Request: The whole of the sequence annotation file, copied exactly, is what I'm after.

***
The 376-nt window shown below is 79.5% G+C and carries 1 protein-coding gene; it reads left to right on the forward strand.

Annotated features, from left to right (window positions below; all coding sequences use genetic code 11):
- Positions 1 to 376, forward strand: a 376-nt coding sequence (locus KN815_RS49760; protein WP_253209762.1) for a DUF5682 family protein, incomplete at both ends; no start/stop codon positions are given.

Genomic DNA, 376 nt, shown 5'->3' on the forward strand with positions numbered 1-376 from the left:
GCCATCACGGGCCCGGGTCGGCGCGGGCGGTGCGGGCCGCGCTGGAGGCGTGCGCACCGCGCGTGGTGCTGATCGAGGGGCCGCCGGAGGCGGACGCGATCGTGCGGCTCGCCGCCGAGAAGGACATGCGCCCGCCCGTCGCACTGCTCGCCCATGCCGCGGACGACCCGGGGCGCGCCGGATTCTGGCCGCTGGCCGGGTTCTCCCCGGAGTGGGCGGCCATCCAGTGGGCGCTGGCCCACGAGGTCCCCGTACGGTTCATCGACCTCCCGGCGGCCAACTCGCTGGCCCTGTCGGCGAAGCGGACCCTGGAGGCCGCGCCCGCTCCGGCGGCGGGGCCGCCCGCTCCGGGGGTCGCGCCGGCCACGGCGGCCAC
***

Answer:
The 376-nt window shown below is 79.5% G+C and carries 1 protein-coding gene; it reads left to right on the forward strand.

Annotated features, from left to right (window positions below; all coding sequences use genetic code 11):
- Positions 1 to 376, forward strand: a 376-nt coding sequence (locus KN815_RS49760; protein WP_253209762.1) for a DUF5682 family protein, incomplete at both ends; no start/stop codon positions are given.

Genomic DNA, 376 nt, shown 5'->3' on the forward strand with positions numbered 1-376 from the left:
GCCATCACGGGCCCGGGTCGGCGCGGGCGGTGCGGGCCGCGCTGGAGGCGTGCGCACCGCGCGTGGTGCTGATCGAGGGGCCGCCGGAGGCGGACGCGATCGTGCGGCTCGCCGCCGAGAAGGACATGCGCCCGCCCGTCGCACTGCTCGCCCATGCCGCGGACGACCCGGGGCGCGCCGGATTCTGGCCGCTGGCCGGGTTCTCCCCGGAGTGGGCGGCCATCCAGTGGGCGCTGGCCCACGAGGTCCCCGTACGGTTCATCGACCTCCCGGCGGCCAACTCGCTGGCCCTGTCGGCGAAGCGGACCCTGGAGGCCGCGCCCGCTCCGGCGGCGGGGCCGCCCGCTCCGGGGGTCGCGCCGGCCACGGCGGCCAC